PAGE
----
We can choose to: Throw stones, Stumble on them, Climb over them or Build with them
Zimbabwe has certainly been a learning curve in the lives of those who have either chosen to stay here, or been forced to stay here. How one has adjusted to the difficulties has been a matter of choice. For those that have chosen to Trust in the Lord, the learning curve has been easier. He hasn't removed the burden, but helped to carry the burden. For those who have left the country, for whatever reason, I am quite sure have had to make huge adjustments to their lives as well.
The end of last year, and the beginning of this year has been quite traumatic for the ordinary individual economically. The government were quite determined to keep the Z$ alive. The reason being, Dr. Gono and other fat cats were making an absolute fortune out of the situation. Anyway, enough said. The situation in the country has certainly changed, from there being no food on the shelves, to now being able to purchase most commodities. Competition has re-entered the arena, and one has to be careful of where and who you buy from.
Multi currency trading, although inevetable, has brought with it, it's fair share of problems as well. For those of us who were fortunate enough to have access to some real money, were able to perform economic Gymnastics, and Zimbabwe was one of the cheapest countries in the world to live - even if it was a handstand to find commodities. It is now vying for position to become one of the more expensive countries. There are of course lots of countries that are still more expensive. There have been some very positive results of the multi currency trading, and possibly the most positive, is the availability and cost of essential medical drugs. We have noticed the cost of medical supplies reduced dramatically in real terms. Some medical practitioners are still unethically and immorally charging "an arm and a leg" to remove a toe. We are extremely fortunate and blessed to have Dr. Kevin Martin here in Marondera, looking after us at The Trust. He has taken on a partner Dr. Farai (recently qualified), who I am assured is also very good. The Borradaile Hospital (privately run) still maintains a very high standard, and tries to contain their charges to a reasonable level.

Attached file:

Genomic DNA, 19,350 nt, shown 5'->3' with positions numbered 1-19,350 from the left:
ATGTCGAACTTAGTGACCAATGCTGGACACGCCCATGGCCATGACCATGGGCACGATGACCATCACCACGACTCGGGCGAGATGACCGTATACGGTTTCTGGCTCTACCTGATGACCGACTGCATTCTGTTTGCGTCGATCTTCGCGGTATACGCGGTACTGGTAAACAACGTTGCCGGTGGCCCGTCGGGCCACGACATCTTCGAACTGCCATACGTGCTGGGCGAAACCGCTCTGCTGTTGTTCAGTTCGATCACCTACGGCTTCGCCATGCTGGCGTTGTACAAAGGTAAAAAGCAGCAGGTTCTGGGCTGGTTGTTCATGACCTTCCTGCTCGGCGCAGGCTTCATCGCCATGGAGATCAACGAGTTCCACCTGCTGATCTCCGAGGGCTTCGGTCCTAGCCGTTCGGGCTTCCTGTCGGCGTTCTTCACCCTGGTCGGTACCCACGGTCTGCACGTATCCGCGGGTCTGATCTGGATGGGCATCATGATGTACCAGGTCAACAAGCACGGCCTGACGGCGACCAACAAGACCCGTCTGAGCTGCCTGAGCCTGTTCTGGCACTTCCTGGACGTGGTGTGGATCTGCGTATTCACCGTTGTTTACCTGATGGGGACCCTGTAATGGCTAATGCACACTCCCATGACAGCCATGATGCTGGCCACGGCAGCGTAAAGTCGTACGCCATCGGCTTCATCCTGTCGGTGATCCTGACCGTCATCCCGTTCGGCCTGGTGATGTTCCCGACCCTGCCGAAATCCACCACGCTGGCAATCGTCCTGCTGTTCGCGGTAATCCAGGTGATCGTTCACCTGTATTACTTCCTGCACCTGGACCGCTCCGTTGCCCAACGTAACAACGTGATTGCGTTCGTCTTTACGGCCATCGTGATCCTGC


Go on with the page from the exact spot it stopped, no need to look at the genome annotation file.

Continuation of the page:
We have plans to sink another borehole on the property, and in conjunction with the Borradaile Hospital, hope to have this working in the near future.
Deidre Steynberg is enthusiastically embarked on a fund raising mission to get this into fruition.
Visitors we have had from "civilised" countries always remark on how we cope with unexpected and unscheduled cuts in utilities like water and electricity. When you live with a situation, you learn to adjust. There is no gain in being miserable and complaining, one learns very quickly to "make a plan".
Although the situation is still tough, we continue to be immensely blessed here at Borradaile Trust with the support we receive. A very big thank you to those who continue that support, especially in these times of World recession.
I end with a quotation from Audrey Hepburn: "If you want a helping hand, you will find it at the end of your arm. As you grow older, you learn that you have two hands - one for helping yourself, and the other for helping others"
regards, and God's blessings on all you wonderful people who continue to support us - Either in kind and cash, or in prayer - all esential.
Warden - The Borradaile Trust